Yesterday's parliamentary Select Committee hearing went on for 11 hours, with academics, media literacy groups and civil society members giving their views on whether new laws are needed to tackle online falsehoods.
Some agreed that legal muscle was the only way to get technology giants to do something about the problem, while others cautioned against legislation that would create new classes of illegal speech.
The panel of MPs and ministers engaged in robust exchanges that stretched on for hours at times.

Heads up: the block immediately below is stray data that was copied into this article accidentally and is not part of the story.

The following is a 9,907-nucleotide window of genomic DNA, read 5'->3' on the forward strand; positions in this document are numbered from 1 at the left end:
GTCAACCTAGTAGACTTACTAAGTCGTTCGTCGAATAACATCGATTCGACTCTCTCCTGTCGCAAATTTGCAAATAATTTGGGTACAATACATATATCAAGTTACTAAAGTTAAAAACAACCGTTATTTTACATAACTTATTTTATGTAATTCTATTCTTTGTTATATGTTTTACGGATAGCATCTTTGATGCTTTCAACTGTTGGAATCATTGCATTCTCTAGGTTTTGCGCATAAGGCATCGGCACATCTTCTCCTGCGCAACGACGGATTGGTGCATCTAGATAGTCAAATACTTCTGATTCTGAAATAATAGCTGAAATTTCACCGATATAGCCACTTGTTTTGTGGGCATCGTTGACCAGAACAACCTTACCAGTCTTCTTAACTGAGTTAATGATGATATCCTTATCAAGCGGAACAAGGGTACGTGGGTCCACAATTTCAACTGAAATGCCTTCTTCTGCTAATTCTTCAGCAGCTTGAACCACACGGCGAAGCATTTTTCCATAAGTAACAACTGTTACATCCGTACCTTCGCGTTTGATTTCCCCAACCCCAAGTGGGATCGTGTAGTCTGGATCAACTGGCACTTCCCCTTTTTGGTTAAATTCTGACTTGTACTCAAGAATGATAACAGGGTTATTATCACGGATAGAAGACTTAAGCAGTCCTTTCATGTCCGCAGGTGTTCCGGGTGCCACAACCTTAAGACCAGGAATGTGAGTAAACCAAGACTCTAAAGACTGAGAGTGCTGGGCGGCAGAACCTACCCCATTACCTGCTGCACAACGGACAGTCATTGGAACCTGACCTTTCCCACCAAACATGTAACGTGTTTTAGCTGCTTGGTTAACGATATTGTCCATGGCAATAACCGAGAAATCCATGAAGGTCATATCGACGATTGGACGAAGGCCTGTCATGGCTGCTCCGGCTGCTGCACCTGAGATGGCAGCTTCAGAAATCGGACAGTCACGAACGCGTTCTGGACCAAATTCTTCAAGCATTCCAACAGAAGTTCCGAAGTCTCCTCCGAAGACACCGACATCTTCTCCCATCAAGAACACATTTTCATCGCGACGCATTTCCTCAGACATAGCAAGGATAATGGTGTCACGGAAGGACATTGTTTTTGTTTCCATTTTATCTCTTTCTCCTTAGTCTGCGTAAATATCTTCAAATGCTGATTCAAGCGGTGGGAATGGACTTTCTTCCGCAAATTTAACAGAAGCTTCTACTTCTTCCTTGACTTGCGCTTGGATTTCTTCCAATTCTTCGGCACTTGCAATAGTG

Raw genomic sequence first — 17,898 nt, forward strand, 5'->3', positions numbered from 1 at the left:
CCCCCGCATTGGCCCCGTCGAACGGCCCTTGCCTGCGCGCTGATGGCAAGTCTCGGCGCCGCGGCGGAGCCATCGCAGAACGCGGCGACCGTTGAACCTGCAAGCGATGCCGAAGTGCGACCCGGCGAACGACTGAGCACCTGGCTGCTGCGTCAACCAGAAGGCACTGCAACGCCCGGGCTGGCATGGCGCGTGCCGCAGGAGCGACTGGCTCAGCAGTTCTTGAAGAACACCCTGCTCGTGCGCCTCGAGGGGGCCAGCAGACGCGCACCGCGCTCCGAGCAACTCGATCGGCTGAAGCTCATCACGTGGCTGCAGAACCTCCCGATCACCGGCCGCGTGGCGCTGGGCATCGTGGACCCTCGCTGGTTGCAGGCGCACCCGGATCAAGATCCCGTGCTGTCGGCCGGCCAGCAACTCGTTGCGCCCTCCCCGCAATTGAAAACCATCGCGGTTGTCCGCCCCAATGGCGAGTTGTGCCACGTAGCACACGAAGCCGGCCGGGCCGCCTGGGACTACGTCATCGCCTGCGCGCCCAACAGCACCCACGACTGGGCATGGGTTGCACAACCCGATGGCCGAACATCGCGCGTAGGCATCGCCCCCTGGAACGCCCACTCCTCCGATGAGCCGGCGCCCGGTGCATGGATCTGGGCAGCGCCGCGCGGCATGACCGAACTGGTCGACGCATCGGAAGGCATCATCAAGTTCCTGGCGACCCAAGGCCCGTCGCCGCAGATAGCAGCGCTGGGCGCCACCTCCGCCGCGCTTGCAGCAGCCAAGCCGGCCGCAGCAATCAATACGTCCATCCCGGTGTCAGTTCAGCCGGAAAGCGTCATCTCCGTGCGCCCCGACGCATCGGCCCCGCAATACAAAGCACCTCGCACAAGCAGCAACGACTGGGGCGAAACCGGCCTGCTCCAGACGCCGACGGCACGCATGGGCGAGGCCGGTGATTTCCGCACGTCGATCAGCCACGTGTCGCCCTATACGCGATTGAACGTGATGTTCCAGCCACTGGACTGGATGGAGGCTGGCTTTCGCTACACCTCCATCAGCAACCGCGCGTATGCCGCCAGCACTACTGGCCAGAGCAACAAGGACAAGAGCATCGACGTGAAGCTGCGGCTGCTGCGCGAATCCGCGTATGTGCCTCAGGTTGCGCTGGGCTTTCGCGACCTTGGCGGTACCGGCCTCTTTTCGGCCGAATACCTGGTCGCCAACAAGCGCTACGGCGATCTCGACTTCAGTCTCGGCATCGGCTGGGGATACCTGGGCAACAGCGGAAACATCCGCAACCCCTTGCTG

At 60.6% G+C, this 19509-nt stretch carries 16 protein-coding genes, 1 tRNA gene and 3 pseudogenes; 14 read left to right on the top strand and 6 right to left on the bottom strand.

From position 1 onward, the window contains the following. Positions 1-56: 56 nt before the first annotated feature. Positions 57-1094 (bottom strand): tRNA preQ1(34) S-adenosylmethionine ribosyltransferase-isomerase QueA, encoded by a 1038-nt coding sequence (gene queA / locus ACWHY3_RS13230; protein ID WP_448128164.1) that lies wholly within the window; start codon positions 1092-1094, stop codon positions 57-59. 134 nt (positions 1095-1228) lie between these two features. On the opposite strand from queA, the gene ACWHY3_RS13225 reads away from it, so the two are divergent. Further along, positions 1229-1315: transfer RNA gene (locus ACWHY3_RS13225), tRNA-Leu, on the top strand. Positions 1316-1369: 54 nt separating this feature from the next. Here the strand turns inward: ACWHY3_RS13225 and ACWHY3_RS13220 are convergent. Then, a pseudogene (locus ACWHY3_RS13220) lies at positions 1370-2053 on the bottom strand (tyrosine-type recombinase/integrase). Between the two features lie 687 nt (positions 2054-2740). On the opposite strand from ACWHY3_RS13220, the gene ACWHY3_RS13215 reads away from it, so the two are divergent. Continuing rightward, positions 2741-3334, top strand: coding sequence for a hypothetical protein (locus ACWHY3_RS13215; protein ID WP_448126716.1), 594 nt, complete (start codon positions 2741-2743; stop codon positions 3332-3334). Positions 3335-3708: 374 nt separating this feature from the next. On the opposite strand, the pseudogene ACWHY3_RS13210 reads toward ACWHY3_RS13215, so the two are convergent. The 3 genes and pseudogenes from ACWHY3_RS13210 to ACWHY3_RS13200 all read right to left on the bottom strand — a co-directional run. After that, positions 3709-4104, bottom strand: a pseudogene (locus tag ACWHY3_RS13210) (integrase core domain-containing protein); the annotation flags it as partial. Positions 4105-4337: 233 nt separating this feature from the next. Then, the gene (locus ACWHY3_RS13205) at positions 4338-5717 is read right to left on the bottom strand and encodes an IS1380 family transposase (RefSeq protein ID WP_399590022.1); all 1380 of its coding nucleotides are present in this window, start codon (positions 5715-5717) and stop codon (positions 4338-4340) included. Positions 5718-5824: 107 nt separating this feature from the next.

The day had started with committee chairman Charles Chong apologising for scheduling changes, after some representatives took to Facebook to question the committee's sincerity over the changes.
Thanking them for accommodating the changes, he said that these were inevitable with the large numbers of people involved, and also "some points needed more elaboration while others were sufficiently ventilated".
SEE TOP OF THE NEWS